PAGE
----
daughter touched her. She vaguely wondered about the girl’s mother,
but batted it aside. It wasn’t her business.
Sky sighed, looked away from Avery and “her dad, Jack,” and
glanced around her surroundings, considering her choices.
Without overthinking, she left the park behind at a moderate
run and chose to head farther south to complete the circle back to the
hotel. She passed by the main entrance of the university, small
independent businesses, and chain restaurants, before beginning to
make random turns, concentrating on her pace and listening to her
Her brain filled with white noise and she found rare peace
within. All her tenacious worries loosened and drifted, lost in the
euphoric rush of heart and breath.
The neighborhood she entered closed around her in the lush
shade of mature trees. She passed impressive stately homes, tiny
bungalows, modest ranch style houses, Victorians, and cute
craftsman. People of all ages were watering their lawns, weeding
gardens, washing cars, or just relaxing on their front porches.
She made another turn, finding herself heading into a deadend
street. She followed the curve as it guided her around and down
the other side. Her pace slowed and she came to a stop before a home
built within the cute craftsman style she’d admired on previous
Hedges lined a path leading to a wide, covered front porch
bracketed by pillars anchored in stone. A dormer with a small single
paned window jutted from above low eaves, centered over a front
door accented with beveled glass. The long driveway adjacent to the
home led back to a one-car detached garage with a dense greenbelt
beyond. A huge elm tree took up residence in the front yard, shielding
the home and shadowing the adjacent street.
It was a pretty little house, painted turquoise with white trim,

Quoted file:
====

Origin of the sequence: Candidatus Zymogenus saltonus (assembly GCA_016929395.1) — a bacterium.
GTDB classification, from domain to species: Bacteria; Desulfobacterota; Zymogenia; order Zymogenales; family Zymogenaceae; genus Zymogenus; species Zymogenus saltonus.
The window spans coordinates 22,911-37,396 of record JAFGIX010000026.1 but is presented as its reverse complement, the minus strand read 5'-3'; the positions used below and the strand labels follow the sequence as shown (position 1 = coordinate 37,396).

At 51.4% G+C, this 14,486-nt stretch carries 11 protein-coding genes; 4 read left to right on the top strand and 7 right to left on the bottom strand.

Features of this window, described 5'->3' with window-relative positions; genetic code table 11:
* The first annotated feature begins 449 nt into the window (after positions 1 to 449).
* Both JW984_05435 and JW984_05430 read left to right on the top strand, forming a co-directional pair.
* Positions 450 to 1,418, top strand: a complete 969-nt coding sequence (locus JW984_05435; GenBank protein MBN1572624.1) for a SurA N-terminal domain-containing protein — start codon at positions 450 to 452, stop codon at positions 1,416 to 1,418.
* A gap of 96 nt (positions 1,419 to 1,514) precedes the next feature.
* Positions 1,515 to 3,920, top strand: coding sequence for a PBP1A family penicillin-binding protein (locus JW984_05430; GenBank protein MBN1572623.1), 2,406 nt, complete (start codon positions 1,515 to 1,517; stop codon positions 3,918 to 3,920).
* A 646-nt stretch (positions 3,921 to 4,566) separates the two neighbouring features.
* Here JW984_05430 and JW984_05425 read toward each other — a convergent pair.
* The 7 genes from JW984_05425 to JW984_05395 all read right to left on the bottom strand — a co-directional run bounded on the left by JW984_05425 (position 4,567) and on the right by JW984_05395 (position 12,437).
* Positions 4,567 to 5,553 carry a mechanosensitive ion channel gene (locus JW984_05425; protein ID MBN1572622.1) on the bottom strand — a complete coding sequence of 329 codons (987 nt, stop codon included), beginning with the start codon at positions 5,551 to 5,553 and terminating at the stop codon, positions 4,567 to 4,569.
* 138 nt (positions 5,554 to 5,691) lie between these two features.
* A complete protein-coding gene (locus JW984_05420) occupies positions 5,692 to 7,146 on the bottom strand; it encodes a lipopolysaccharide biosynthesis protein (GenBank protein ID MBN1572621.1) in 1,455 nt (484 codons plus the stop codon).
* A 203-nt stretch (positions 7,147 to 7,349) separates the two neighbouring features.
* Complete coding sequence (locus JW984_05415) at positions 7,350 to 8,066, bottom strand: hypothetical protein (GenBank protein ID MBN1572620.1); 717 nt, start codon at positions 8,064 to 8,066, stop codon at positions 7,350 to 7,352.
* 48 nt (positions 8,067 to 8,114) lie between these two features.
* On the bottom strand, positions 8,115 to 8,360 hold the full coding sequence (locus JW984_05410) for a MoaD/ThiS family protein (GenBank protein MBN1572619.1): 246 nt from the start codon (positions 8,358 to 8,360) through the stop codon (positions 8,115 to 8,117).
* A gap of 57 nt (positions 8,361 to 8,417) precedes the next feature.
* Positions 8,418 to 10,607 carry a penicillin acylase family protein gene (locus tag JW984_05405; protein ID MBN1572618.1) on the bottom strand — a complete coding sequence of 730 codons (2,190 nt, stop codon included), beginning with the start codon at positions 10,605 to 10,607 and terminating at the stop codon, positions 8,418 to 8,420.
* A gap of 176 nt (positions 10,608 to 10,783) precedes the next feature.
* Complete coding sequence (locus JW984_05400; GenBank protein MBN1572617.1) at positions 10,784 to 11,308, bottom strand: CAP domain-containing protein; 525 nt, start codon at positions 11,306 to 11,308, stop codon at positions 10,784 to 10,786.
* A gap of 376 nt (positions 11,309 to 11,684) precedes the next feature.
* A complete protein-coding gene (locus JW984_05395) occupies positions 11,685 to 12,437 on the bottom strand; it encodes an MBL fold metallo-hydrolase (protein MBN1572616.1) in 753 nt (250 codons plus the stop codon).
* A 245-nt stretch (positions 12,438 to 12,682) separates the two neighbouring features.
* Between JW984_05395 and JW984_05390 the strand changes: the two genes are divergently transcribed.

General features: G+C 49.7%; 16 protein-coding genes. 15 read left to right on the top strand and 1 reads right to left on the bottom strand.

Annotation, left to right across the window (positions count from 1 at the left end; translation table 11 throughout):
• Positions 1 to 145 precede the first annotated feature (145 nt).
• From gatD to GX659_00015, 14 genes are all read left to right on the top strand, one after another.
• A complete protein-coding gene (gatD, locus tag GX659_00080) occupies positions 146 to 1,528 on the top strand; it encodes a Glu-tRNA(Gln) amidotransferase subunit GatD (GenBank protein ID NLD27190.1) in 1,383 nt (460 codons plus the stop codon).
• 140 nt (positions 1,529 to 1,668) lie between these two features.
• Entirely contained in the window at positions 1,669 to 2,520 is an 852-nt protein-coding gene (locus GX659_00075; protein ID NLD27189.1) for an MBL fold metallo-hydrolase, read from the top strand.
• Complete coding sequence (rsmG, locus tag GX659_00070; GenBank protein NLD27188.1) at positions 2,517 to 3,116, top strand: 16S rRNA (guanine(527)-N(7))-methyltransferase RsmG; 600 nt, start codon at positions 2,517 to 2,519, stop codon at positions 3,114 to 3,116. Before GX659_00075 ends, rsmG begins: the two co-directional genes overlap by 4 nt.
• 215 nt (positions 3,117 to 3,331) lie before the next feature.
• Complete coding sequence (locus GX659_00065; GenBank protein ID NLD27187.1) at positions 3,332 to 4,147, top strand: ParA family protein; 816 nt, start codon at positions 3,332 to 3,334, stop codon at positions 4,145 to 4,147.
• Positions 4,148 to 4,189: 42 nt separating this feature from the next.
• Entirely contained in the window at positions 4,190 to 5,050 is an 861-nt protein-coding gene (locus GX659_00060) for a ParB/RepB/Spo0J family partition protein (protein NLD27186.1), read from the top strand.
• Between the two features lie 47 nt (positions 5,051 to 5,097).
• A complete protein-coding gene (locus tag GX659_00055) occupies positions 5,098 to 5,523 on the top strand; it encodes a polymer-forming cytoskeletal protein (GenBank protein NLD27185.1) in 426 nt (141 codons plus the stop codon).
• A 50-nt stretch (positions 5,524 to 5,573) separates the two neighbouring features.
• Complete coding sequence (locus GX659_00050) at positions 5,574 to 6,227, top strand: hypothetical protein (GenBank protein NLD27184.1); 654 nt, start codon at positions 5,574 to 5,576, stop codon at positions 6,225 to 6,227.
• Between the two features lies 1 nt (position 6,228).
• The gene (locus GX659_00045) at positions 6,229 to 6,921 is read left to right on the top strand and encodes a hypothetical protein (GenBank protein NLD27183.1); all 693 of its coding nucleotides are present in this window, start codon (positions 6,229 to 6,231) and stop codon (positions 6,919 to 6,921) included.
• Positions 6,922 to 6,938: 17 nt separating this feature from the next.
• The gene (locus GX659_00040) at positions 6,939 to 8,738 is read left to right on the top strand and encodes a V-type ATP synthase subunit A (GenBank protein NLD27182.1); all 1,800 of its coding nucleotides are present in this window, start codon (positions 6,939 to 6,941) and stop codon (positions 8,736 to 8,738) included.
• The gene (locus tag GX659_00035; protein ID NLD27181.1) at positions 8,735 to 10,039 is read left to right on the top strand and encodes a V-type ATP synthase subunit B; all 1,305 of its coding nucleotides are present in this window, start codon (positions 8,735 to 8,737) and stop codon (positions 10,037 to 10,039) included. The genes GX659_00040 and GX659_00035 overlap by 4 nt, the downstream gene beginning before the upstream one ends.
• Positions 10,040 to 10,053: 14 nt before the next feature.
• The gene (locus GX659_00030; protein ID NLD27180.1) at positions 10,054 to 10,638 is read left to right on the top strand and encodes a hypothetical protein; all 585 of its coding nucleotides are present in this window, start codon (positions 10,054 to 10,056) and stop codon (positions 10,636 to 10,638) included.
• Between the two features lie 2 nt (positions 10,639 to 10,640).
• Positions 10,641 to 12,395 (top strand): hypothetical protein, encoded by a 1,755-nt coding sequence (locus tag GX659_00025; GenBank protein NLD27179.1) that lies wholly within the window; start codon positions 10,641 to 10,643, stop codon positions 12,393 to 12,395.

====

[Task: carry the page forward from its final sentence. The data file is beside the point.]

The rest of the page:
more reminiscent of a seaside abode than something smack in the
middle of Texas hill country.
Unsure why she stopped, she continued to stare at it.
Maybe it was because of the color. Most every other home
opted for more earthy tones. This house seemed to sparkle. Capiz
shell wind chimes hung just to the side of the front door and a
seagrass mat welcomed dirty shoes.
A guttural call from above made Sky tilt her head upward. The
shadows of several ravens passed above her and unease slid over her,
skin tight and cloying. Swallowing, she looked back at the house just
as all the color bled away, revealing a bone white structure and dark,
gaping windows. Weeds grew in tufts against the base of the house,
some stretching out tendrils to creep over the open shutters of the first
floor. The lawn had been mowed, but in haste. Wheat colored grass
congealed in dry patches. Near the base of the tree with its skeletal
limbs hanging in mock threat, a stuffed dog had been deserted. One of
its plastic eyes dangled over its nappy cheek.
Just beyond one window of the house, movement shifted,
fluttered, somehow darker against the blackness, oily, waiting.
Sky felt as if she were falling, deep inside her mind, chest, and